HD Supply Points to Tariffs in Lowering Outlook
Date: Wednesday, June 12, 2019
Source: The Wall Street Journal
Industrial distributor will seek to negotiate breaks from suppliers, pass along higher costs to buyers
Industrial distributor HD Supply Holdings Inc. lowered its 2019 outlook citing factors including uncertainty around U.S. tariffs, and plans to raise prices to offset the hit from increased levies on Chinese imports.
About three-quarters of the proprietary brands sold through the Atlanta-based company’s facilities maintenance division are sourced from China, Chief Financial Officer Evan Levitt said Tuesday on an investor call. “Somewhat less than 50% of those products” are subject to levies, he said, accounting for less than 4% of total company cost of goods sold.
Weaker-than-expected May sales and a shortage of skilled labor affecting its construction customers also contributed to the trimmed 2019 outlook, the company said.
HD Supply said it expected full-year net sales in the range of $6.25 billion to $6.35 billion, compared with the prior forecast of $6.3 billion to $6.45 billion. Adjusted earnings before interest, taxes, depreciation and amortization, or Ebitda, are expected to be in the range of $890 million to $930 million, down from the prior range of $900 million to $950 million, reflecting a 6% growth rate at the midpoint versus the previously expected 8% increase in adjusted Ebitda.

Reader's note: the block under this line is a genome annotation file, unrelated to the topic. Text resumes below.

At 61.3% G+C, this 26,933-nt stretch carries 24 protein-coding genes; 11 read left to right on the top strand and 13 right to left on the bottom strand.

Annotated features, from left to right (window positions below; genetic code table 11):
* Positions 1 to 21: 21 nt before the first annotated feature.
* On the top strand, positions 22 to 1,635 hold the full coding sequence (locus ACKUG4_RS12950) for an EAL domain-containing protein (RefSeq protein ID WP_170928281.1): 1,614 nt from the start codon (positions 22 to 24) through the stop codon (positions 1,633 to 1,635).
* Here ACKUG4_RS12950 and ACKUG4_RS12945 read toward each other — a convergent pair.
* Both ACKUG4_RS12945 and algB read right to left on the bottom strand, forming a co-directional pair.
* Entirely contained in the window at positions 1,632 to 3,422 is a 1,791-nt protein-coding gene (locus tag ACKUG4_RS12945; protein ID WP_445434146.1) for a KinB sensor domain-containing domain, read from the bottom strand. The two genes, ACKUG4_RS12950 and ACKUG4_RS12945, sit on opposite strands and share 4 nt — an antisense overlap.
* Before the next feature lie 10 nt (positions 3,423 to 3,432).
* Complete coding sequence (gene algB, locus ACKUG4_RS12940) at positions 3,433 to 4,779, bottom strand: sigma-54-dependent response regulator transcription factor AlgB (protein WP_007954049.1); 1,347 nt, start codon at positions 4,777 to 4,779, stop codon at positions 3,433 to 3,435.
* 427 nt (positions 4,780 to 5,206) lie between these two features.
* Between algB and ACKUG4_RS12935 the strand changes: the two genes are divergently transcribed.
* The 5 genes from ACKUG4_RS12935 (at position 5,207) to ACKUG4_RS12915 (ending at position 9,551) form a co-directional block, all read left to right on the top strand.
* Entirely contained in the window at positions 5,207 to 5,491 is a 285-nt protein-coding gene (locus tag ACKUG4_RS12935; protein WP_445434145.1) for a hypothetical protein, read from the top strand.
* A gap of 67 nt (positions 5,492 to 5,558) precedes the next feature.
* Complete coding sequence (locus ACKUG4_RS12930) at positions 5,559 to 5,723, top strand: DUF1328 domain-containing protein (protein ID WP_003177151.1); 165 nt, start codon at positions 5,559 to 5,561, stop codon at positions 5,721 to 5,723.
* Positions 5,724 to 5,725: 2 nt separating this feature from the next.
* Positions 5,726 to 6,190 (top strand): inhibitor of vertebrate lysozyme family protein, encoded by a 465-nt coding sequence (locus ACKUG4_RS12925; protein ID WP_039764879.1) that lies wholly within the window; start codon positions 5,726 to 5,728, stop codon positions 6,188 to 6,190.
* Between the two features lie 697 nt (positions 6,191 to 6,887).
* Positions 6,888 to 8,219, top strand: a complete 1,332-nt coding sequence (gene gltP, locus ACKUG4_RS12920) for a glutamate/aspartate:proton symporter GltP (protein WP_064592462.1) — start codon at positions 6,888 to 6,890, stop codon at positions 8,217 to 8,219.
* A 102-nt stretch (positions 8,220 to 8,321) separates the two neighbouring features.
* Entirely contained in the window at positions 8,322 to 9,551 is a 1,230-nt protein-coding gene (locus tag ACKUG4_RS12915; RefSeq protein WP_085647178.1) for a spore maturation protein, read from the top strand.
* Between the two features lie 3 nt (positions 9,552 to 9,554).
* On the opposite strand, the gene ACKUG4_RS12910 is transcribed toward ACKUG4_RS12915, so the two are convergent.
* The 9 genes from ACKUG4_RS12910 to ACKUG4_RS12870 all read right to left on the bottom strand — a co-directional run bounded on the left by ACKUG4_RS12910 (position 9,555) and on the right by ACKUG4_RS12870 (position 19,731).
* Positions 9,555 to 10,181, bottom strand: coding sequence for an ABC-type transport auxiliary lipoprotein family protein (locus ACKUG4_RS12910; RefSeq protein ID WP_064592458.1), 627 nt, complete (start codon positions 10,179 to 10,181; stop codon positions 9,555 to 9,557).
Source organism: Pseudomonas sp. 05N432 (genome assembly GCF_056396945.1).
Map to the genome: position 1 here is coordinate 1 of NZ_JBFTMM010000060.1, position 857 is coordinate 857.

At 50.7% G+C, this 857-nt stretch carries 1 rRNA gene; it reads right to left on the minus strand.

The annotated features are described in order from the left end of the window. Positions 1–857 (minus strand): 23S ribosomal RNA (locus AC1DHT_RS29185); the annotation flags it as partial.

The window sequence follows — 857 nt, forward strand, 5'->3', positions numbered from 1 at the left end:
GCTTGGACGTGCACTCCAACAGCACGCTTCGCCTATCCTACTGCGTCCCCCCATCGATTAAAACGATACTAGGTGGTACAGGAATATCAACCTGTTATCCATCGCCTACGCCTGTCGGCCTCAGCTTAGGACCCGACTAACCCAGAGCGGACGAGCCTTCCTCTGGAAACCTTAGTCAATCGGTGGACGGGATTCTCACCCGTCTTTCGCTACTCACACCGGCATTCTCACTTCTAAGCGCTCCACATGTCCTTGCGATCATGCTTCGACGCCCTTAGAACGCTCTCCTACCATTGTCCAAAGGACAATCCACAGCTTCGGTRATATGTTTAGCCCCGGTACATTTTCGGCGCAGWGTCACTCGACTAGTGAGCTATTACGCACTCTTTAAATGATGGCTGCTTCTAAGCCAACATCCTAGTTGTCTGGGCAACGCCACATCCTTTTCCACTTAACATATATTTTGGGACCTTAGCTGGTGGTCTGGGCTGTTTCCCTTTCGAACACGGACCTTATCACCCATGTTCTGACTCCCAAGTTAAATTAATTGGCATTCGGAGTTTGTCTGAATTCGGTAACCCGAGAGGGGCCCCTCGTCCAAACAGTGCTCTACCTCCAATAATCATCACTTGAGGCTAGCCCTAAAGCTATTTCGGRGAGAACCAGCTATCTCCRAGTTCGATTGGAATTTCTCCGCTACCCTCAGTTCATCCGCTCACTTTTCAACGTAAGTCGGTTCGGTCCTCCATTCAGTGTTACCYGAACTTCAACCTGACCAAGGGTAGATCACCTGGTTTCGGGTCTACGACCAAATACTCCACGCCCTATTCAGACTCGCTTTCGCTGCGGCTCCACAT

“As market conditions allow, we intend to pass on the unavoidable cost increase from the rise in tariffs through price increases, but may be unable to pass along enough of the price increase to maintain prior year gross margin rates,” Mr. Levitt said.
He said the company would continue with plans to “negotiate lower prices on Chinese products by taking advantage of the strength in the U.S. dollar and incentives provided by the Chinese government to their manufacturing base.”
HD Supply is among a growing set of companies that import goods from Chinese manufacturers that say the tariffs are hitting their financial results. Japanese copier makerRicoh Co. said last month it would shift some production for the North American market away from China to avoid potential losses of tens of millions of dollars from the U.S. levies.